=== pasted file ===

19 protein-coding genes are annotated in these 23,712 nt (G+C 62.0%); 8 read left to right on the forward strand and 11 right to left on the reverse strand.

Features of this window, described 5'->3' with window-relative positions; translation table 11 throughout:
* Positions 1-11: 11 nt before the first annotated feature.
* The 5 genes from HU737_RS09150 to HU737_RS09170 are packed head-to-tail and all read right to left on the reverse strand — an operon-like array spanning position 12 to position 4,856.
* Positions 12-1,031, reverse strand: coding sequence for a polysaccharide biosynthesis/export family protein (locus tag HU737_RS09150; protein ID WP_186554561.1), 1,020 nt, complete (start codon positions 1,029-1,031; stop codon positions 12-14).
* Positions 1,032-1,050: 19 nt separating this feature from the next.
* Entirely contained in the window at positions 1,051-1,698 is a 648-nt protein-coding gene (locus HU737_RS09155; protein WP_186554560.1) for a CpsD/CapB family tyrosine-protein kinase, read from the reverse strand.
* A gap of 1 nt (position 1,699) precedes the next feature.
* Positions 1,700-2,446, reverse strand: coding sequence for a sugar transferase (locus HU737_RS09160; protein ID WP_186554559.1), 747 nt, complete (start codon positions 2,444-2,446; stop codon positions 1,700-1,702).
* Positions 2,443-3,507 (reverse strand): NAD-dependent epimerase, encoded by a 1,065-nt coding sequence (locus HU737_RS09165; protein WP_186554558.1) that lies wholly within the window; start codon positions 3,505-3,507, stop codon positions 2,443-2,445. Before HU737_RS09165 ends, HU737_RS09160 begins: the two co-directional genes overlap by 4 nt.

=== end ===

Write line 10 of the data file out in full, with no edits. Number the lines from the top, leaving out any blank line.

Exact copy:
* Positions 2,443-3,507 (reverse strand): NAD-dependent epimerase, encoded by a 1,065-nt coding sequence (locus HU737_RS09165; protein WP_186554558.1) that lies wholly within the window; start codon positions 3,505-3,507, stop codon positions 2,443-2,445. Before HU737_RS09165 ends, HU737_RS09160 begins: the two co-directional genes overlap by 4 nt.